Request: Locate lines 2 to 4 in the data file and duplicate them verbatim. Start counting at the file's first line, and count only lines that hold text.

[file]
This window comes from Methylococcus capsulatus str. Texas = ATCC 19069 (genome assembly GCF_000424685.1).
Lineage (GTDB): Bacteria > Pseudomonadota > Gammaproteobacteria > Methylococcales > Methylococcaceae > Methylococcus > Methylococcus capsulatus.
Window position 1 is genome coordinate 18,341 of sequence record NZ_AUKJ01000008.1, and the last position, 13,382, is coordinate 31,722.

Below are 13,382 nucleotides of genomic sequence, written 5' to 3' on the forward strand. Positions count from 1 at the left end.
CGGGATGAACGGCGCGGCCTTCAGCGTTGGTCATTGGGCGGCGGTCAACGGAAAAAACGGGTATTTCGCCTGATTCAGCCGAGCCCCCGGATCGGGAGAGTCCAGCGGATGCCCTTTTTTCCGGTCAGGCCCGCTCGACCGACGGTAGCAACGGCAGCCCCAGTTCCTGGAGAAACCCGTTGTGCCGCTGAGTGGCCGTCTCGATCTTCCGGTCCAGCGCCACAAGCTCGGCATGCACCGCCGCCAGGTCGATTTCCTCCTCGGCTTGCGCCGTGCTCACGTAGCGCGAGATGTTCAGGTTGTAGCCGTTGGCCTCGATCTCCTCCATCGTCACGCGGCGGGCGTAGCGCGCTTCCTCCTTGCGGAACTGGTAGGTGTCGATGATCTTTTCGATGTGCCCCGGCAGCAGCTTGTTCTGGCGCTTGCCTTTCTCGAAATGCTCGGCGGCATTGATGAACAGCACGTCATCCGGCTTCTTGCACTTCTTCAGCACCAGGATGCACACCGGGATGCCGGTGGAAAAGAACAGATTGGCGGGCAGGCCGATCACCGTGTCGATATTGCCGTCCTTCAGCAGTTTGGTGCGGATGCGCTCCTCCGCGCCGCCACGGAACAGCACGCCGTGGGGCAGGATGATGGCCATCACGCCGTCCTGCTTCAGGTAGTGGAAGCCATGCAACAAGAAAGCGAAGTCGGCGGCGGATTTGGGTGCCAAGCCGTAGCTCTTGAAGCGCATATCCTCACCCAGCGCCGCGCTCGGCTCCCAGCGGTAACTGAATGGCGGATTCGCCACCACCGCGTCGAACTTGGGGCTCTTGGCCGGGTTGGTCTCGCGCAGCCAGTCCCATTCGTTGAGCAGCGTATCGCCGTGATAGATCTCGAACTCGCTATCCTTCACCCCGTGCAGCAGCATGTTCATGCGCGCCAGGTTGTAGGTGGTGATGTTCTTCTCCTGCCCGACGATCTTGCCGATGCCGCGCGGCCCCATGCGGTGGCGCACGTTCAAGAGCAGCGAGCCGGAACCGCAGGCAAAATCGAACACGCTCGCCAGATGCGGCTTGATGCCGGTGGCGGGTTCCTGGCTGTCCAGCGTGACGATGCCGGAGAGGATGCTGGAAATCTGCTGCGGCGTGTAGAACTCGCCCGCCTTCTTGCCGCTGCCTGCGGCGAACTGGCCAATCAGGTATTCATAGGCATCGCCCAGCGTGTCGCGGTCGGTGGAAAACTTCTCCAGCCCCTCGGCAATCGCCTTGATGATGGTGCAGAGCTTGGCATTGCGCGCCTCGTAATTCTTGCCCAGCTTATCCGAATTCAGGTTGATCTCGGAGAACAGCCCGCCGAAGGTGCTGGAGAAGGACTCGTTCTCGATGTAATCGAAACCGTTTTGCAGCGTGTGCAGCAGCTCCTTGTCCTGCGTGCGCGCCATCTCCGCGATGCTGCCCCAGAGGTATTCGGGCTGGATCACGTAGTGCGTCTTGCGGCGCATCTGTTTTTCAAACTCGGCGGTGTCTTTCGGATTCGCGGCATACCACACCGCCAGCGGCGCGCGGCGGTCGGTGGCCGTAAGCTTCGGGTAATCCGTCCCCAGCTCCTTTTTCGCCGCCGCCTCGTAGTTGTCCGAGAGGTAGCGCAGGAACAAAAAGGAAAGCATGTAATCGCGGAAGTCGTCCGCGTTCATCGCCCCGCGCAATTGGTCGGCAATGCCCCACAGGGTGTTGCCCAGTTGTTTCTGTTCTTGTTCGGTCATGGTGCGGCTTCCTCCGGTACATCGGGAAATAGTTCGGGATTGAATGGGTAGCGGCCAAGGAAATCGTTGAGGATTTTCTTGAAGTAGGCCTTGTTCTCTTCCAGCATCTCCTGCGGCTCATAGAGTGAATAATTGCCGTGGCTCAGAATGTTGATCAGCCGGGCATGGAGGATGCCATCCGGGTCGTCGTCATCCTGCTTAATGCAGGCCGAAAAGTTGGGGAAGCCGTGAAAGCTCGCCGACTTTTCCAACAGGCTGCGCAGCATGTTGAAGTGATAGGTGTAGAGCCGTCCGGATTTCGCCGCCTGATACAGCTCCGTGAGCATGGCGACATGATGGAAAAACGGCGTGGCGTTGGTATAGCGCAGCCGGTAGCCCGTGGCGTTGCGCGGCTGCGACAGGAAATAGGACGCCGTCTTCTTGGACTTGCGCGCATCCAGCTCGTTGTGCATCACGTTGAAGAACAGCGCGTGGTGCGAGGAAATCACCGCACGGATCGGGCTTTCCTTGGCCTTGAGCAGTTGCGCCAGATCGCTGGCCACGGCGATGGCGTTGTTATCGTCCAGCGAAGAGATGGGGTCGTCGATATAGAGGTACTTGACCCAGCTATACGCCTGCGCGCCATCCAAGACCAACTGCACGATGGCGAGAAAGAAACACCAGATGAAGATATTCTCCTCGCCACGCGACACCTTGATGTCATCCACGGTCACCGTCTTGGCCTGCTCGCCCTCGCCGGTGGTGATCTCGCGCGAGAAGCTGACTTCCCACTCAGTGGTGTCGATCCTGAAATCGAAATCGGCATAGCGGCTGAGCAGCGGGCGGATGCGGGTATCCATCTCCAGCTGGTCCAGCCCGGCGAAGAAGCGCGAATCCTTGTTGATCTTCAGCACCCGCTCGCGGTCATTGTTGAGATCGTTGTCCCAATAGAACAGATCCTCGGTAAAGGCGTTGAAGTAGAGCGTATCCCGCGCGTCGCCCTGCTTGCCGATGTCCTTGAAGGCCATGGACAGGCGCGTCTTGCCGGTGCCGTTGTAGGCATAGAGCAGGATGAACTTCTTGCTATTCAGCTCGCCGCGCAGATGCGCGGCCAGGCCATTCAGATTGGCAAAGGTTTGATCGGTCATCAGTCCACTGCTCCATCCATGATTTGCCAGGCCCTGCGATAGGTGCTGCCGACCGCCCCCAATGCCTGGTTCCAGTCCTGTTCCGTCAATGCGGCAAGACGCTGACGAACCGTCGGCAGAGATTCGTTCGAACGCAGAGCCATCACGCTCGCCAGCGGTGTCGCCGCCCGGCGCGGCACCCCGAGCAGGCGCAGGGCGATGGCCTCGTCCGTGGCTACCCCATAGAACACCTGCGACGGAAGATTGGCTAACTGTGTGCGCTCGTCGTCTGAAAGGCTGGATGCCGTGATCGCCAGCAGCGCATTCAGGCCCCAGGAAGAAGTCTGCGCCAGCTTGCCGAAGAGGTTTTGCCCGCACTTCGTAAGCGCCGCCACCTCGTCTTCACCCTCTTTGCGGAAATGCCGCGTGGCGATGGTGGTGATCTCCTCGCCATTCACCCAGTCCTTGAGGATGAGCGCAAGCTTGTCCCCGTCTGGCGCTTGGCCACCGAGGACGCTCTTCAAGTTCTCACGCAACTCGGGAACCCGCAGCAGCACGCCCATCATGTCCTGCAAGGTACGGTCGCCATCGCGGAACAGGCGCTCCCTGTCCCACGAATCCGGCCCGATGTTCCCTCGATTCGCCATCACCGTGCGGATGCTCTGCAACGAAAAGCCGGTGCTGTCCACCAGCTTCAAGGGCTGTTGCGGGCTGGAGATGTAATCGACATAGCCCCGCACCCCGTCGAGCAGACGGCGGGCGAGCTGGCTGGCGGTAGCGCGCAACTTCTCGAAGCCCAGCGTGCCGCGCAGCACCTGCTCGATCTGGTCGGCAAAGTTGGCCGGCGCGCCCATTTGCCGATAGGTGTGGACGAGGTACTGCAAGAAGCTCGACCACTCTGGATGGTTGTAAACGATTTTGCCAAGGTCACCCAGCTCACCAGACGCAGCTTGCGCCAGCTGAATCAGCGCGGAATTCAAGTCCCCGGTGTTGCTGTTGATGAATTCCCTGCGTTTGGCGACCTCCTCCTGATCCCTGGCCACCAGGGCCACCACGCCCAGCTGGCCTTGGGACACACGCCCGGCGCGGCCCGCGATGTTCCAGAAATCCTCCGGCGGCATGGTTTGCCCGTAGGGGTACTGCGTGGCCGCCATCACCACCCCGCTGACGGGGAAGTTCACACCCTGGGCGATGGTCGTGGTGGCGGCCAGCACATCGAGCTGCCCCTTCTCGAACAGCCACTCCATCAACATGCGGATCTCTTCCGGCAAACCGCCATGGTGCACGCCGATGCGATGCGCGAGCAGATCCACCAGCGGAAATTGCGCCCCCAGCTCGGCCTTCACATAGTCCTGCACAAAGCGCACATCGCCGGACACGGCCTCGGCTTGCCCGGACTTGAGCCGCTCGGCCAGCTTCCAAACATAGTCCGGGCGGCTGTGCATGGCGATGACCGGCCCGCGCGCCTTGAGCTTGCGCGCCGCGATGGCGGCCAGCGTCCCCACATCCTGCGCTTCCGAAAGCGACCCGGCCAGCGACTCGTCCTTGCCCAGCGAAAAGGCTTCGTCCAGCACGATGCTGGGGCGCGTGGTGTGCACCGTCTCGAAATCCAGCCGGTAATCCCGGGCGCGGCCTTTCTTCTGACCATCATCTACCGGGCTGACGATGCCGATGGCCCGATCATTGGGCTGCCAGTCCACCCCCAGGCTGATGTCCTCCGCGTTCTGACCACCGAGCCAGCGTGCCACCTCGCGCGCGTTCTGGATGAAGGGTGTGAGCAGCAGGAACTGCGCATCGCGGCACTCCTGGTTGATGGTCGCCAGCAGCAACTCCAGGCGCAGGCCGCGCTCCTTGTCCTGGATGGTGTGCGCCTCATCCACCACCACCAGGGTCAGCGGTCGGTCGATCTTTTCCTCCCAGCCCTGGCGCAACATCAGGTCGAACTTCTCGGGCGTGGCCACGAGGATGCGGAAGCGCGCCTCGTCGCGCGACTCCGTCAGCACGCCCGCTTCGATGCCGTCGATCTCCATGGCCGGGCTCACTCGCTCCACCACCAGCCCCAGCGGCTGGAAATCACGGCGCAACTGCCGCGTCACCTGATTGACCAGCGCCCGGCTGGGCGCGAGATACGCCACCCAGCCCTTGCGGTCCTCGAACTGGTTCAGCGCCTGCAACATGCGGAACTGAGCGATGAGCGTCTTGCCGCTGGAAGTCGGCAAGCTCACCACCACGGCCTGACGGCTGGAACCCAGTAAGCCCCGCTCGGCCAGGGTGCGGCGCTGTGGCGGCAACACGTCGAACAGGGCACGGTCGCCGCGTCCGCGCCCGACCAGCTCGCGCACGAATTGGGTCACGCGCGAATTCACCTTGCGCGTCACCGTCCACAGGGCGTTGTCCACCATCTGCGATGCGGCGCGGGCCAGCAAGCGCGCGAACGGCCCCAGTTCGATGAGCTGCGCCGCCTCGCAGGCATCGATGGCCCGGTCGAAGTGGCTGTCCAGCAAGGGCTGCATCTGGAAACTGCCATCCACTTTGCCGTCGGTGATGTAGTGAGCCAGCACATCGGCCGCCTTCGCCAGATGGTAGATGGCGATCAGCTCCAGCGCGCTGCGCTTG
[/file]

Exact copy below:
Lineage (GTDB): Bacteria > Pseudomonadota > Gammaproteobacteria > Methylococcales > Methylococcaceae > Methylococcus > Methylococcus capsulatus.
Window position 1 is genome coordinate 18,341 of sequence record NZ_AUKJ01000008.1, and the last position, 13,382, is coordinate 31,722.

Below are 13,382 nucleotides of genomic sequence, written 5' to 3' on the forward strand. Positions count from 1 at the left end.